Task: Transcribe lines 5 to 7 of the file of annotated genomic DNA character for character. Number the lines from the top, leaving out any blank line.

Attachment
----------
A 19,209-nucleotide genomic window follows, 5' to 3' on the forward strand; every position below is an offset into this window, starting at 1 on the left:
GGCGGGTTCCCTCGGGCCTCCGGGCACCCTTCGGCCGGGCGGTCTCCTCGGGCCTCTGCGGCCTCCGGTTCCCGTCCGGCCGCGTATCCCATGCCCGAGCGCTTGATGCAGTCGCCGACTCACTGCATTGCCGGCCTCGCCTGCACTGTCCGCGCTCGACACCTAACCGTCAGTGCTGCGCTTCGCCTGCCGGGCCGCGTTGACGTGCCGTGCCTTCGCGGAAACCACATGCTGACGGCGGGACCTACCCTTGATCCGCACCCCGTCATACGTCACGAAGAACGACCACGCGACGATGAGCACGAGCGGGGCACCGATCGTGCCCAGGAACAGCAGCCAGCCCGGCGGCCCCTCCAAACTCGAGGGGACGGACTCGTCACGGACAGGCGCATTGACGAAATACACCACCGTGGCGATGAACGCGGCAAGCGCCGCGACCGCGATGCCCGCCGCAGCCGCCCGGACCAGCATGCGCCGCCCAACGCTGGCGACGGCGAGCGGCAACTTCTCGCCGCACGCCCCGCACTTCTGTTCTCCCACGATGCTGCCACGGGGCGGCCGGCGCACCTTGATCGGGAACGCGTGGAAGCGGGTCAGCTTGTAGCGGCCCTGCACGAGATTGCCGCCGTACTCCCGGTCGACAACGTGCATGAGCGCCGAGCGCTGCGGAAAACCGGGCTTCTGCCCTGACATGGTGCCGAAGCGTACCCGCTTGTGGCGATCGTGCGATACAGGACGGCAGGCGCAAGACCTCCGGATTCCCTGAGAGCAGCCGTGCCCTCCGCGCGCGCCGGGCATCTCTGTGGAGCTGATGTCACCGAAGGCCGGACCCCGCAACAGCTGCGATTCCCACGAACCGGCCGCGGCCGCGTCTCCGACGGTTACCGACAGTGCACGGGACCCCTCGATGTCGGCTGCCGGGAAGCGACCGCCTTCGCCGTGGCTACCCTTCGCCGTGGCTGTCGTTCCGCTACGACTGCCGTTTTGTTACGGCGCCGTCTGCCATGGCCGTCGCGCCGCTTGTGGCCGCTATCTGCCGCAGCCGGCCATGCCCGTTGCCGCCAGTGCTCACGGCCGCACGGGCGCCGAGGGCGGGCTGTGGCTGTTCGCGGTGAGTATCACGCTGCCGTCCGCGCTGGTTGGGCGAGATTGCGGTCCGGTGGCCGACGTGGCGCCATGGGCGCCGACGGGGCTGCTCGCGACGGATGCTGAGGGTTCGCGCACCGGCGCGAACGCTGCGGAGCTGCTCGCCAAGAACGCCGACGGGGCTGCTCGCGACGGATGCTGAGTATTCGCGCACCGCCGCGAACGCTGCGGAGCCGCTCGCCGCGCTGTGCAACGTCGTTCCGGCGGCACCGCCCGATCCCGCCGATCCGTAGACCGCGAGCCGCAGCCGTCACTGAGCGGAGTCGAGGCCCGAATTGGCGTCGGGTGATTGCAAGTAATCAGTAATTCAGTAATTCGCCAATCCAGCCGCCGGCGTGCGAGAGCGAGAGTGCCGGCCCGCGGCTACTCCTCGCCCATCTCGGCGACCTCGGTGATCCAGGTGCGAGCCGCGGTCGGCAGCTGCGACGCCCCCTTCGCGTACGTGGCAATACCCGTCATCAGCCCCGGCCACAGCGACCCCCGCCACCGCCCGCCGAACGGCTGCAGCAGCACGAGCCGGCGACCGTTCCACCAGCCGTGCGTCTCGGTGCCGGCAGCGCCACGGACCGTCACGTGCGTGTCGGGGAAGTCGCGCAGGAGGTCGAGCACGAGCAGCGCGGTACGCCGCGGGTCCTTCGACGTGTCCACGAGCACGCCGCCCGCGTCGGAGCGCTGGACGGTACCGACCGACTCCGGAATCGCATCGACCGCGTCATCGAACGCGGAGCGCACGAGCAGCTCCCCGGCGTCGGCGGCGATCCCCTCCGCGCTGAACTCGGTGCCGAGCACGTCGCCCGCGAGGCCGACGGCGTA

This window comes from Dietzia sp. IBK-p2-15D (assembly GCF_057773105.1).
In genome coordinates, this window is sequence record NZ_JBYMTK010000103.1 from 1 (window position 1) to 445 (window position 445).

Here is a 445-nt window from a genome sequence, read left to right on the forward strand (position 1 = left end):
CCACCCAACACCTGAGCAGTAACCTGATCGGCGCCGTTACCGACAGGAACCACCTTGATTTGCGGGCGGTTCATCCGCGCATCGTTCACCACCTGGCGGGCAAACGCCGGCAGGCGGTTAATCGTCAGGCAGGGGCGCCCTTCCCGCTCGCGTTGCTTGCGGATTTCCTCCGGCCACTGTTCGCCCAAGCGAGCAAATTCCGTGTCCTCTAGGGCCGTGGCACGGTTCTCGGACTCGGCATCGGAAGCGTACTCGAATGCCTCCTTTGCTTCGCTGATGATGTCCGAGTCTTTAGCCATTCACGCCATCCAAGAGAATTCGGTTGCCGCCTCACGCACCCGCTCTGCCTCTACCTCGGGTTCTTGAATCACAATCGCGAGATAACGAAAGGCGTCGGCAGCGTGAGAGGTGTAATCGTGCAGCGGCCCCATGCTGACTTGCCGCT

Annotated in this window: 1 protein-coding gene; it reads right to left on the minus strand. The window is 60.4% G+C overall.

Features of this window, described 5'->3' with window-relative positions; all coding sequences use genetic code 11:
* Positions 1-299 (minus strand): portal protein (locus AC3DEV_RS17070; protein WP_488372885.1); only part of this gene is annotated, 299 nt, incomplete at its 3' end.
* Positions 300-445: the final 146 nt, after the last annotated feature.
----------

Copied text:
Here is a 445-nt window from a genome sequence, read left to right on the forward strand (position 1 = left end):
CCACCCAACACCTGAGCAGTAACCTGATCGGCGCCGTTACCGACAGGAACCACCTTGATTTGCGGGCGGTTCATCCGCGCATCGTTCACCACCTGGCGGGCAAACGCCGGCAGGCGGTTAATCGTCAGGCAGGGGCGCCCTTCCCGCTCGCGTTGCTTGCGGATTTCCTCCGGCCACTGTTCGCCCAAGCGAGCAAATTCCGTGTCCTCTAGGGCCGTGGCACGGTTCTCGGACTCGGCATCGGAAGCGTACTCGAATGCCTCCTTTGCTTCGCTGATGATGTCCGAGTCTTTAGCCATTCACGCCATCCAAGAGAATTCGGTTGCCGCCTCACGCACCCGCTCTGCCTCTACCTCGGGTTCTTGAATCACAATCGCGAGATAACGAAAGGCGTCGGCAGCGTGAGAGGTGTAATCGTGCAGCGGCCCCATGCTGACTTGCCGCT

Annotated in this window: 1 protein-coding gene; it reads right to left on the minus strand. The window is 60.4% G+C overall.